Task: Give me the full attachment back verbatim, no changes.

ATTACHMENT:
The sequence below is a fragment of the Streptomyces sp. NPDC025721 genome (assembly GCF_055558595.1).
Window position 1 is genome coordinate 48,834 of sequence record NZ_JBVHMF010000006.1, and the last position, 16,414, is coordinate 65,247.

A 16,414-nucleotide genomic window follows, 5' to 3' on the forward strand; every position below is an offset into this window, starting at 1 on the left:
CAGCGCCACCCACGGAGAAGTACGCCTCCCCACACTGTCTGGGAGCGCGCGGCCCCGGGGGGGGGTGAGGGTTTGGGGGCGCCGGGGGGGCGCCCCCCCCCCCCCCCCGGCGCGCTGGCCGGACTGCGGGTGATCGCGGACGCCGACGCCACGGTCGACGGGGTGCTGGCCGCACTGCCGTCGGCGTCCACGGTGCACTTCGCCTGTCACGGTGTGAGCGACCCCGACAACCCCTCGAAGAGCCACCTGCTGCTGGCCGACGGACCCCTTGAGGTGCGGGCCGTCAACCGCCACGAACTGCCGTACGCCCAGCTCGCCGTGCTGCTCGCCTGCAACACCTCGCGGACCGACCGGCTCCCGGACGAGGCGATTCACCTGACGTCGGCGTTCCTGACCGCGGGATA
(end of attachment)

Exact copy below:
The sequence below is a fragment of the Streptomyces sp. NPDC025721 genome (assembly GCF_055558595.1).
Window position 1 is genome coordinate 48,834 of sequence record NZ_JBVHMF010000006.1, and the last position, 16,414, is coordinate 65,247.

A 16,414-nucleotide genomic window follows, 5' to 3' on the forward strand; every position below is an offset into this window, starting at 1 on the left:
CAGCGCCACCCACGGAGAAGTACGCCTCCCCACACTGTCTGGGAGCGCGCGGCCCCGGGGGGGGGTGAGGGTTTGGGGGCGCCGGGGGGGCGCCCCCCCCCCCCCCCCGGCGCGCTGGCCGGACTGCGGGTGATCGCGGACGCCGACGCCACGGTCGACGGGGTGCTGGCCGCACTGCCGTCGGCGTCCACGGTGCACTTCGCCTGTCACGGTGTGAGCGACCCCGACAACCCCTCGAAGAGCCACCTGCTGCTGGCCGACGGACCCCTTGAGGTGCGGGCCGTCAACCGCCACGAACTGCCGTACGCCCAGCTCGCCGTGCTGCTCGCCTGCAACACCTCGCGGACCGACCGGCTCCCGGACGAGGCGATTCACCTGACGTCGGCGTTCCTGACCGCGGGATA